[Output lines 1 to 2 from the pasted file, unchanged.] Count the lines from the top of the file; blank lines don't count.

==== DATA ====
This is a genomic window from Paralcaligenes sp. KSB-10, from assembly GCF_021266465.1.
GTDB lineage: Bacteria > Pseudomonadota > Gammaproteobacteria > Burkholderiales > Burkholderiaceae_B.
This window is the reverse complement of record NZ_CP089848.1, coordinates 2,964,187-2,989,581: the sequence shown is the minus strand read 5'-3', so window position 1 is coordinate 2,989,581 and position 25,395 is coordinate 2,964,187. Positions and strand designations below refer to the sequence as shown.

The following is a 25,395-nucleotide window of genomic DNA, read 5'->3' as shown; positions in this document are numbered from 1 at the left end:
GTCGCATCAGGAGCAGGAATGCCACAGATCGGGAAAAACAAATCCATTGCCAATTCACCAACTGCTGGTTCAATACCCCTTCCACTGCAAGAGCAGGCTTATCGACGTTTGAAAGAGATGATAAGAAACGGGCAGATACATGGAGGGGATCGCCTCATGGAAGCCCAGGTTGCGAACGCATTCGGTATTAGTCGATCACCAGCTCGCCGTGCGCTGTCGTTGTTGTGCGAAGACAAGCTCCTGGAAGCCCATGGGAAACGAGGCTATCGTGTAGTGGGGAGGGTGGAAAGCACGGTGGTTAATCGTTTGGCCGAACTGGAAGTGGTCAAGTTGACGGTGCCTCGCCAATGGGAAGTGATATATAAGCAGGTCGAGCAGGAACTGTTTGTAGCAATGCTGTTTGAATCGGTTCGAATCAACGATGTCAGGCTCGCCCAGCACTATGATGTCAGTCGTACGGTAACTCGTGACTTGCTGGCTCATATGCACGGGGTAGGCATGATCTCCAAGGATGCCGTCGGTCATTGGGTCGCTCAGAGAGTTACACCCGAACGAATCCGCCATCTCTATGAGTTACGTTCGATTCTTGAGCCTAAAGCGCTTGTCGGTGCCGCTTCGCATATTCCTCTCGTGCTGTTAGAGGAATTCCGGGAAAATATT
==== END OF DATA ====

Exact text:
This is a genomic window from Paralcaligenes sp. KSB-10, from assembly GCF_021266465.1.
GTDB lineage: Bacteria > Pseudomonadota > Gammaproteobacteria > Burkholderiales > Burkholderiaceae_B.